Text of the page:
Carson Hot Springs

There are many, many things that have brought Nevadans together for decades — and hot water is certainly one of them. With more natural hot springs than any other state, visitors and locals alike certainly have their pick. If it’s history, convenience, and affordability you’re after, you’ll find your perfect soak at Carson Hot Springs. 

Coronavirus Safety Notice

Since June of 2020, Carson Hot Springs has been operating with enhanced safety measures, including taking temperatures of all guests prior to entry, limiting pool capacity to 50 soakers, requiring masks (except while swimming), and enforcing social distancing. To view the facility’s complete list of safety guidelines, visit their website.

Historic Carson Hot Springs

Chasing a solid soak at local Carson City hot springs? Situated in Nevada’s Capital City, this large natural hot spring has been relied upon for more than 150 years. First used by American Indians pre-statehood, immigrants en route to California rediscovered the hot springs in 1849.

As the nearby Comstock Lode silver discovery boomed and Nevada entered statehood, the natural hot springs—along with the rest of Carson City—developed. By 1880, bathhouses and dressing rooms were introduced, along with a modern swimming pool, diving board, and a hotel. Considering the world’s largest silver strike was being discovered mere miles from the hot spring, drawing the most famous businessmen in the world, luxury was commonplace. Patrons were transported from Carson City to the hot springs by horse and buggy, and weekly rates were made available.

Throughout the next several decades, ownership and the name of these hot springs changed. The property was renamed to Carson Hot Springs by the early 1990s, thanks to the then-owners George Wingfield and Fred Dangberg. Around this time, a clubhouse was built, drawing the likes of big bands in the 1930s and 1940s. Later, Carson Brewing Company began bottling and selling the mineral-rich hot springs water for guests and the casual passerby.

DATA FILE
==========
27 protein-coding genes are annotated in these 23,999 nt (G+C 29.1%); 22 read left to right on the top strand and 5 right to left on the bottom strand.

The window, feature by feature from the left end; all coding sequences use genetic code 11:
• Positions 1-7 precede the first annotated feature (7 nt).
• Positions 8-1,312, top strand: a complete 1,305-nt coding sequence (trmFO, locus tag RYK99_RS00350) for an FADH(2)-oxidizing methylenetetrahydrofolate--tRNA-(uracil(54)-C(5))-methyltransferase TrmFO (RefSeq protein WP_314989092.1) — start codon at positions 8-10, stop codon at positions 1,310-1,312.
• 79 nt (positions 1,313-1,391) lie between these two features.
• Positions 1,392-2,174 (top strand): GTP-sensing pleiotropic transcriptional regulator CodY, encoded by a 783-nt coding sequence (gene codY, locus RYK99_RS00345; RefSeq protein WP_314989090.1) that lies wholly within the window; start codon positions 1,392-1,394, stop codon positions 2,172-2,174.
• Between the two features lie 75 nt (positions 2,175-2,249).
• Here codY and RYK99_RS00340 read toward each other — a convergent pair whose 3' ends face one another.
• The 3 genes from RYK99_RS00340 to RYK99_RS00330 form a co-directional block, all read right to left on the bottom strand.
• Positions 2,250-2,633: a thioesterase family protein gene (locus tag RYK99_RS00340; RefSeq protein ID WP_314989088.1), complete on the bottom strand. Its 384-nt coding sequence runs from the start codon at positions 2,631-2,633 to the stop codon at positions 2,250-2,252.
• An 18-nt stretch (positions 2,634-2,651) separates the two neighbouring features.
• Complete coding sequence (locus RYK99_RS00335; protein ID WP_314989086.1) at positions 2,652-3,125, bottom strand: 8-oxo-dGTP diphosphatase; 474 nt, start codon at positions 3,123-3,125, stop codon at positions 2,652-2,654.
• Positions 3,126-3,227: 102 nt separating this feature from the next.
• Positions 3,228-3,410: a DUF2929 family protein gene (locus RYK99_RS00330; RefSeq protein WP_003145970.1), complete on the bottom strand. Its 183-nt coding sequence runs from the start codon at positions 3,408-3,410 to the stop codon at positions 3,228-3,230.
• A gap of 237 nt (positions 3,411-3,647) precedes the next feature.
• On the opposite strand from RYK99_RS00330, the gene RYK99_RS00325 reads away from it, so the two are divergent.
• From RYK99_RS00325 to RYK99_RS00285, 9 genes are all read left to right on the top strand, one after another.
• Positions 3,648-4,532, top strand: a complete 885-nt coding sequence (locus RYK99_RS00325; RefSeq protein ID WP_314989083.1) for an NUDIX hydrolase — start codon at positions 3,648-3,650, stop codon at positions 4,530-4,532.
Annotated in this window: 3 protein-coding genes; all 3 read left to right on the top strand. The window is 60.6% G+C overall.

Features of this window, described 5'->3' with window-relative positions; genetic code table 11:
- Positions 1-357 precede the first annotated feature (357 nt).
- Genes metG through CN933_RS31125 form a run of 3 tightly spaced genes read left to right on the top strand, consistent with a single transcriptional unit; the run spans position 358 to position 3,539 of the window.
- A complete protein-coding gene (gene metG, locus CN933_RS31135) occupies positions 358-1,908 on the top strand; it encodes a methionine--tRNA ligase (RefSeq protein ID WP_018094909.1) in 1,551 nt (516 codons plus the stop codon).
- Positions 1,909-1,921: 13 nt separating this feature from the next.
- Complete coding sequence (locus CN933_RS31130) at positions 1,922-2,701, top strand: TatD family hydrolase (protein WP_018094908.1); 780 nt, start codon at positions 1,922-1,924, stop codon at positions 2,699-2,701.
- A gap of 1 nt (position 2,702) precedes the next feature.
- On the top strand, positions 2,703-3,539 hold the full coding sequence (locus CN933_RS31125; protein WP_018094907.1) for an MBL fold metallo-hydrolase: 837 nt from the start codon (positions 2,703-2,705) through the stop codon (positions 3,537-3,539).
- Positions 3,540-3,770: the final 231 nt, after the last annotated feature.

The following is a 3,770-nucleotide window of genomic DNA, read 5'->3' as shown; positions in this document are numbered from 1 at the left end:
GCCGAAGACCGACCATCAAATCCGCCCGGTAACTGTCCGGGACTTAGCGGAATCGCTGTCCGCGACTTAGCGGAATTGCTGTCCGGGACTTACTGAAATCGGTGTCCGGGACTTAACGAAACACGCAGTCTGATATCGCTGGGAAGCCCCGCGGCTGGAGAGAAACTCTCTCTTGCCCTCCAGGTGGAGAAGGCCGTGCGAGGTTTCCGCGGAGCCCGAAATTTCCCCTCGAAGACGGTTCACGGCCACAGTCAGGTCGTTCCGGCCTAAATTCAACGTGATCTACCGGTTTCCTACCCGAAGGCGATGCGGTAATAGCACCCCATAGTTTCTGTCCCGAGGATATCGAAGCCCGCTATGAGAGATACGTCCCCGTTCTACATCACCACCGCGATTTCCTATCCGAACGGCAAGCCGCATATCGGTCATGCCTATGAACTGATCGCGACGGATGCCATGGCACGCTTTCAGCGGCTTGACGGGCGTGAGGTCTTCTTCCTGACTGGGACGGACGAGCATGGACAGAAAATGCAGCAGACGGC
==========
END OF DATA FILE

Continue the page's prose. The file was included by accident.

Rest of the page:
Visiting Carson Hot Springs Today

Carson Hot Springs Resort Nevada

The original location of the pool and hot springs remains, as does the site of the clubhouse. The original clubhouse has been remodeled, and Carson Hot Springs shares the property with Sassafras Eclectic Food Joint, which operates one of the best restaurants in Carson City from this historic locale. While mineral water is not being bottled by the Carson Brewing Company anymore, the Shoe Tree Brewing Company has also settled into the property and offers award-winning beers garnering national attention. Pros at nightlife, a damn good meal, locally adored original craft beers, and hot water—not much has changed on these historic grounds 150+ years later.

Natural Mineral Properties

The hot springs naturally flow out of the ground from 35,000 feet below the Earth’s surface and are loaded with all the good minerals, including sodium, sulfate, chloride, silica, potassium, calcium, fluoride, magnesium, and lithium. The benefits of these natural mineral springs can include strengthened hair, skin, and nail protein; the reduction of body toxins; more relaxed muscles; and increased feelings of tranquility.  

The natural mineral water at Carson Hot Springs flows out of the ground at 121 degrees. Air spray and evaporative cooling are used to lower the water temperature when pools are drained and refilled each day. No chemical or city water is added—a detail that separates Carson Hot Springs from other area hot springs resorts. Since Spring 2021, Carson City Hot Springs has opened a handful of new pools and water features in addition to the pools that have always been here. Sink into four different pools—two large swimming pools or two smaller (and hotter!) hot tubs, all filled with hot springs mineral water. The outdoor pools and tubs are kept between 93 and 96 degrees in the summer and 98 to 100 degrees in the winter, while 10 private hot baths (or “Mini Spas”) range in temperature from 95 to 104 degrees Fahrenheit.

Saunas are included with all admission, and visitors are encouraged to bring their own towels. Lockers are provided, but please be sure to bring your own lock. If you do not have your own towel or lock, these items are available for sale at the front desk. No alcohol or coolers are permitted.

Hours:

Carson Hot Springs is open seven days a week from 8:00 AM to 9:00 PM.

Admission:

This resort hot spring offers affordable rates and season passes that range in price. Pool capacity will be limited to 50 people in the outdoor pool and patio area, with a 2-hour time limit per visit. No reservations are currently being taken for the private spa rooms, but instead offered on a first-come, first-served basis—walk-ins are encouraged and welcome. For the most up-to-date information on rates and discounts, please dial the property directly at (775) 885-8844.

This Location:

Northwestern, Nevada

Region

Northwestern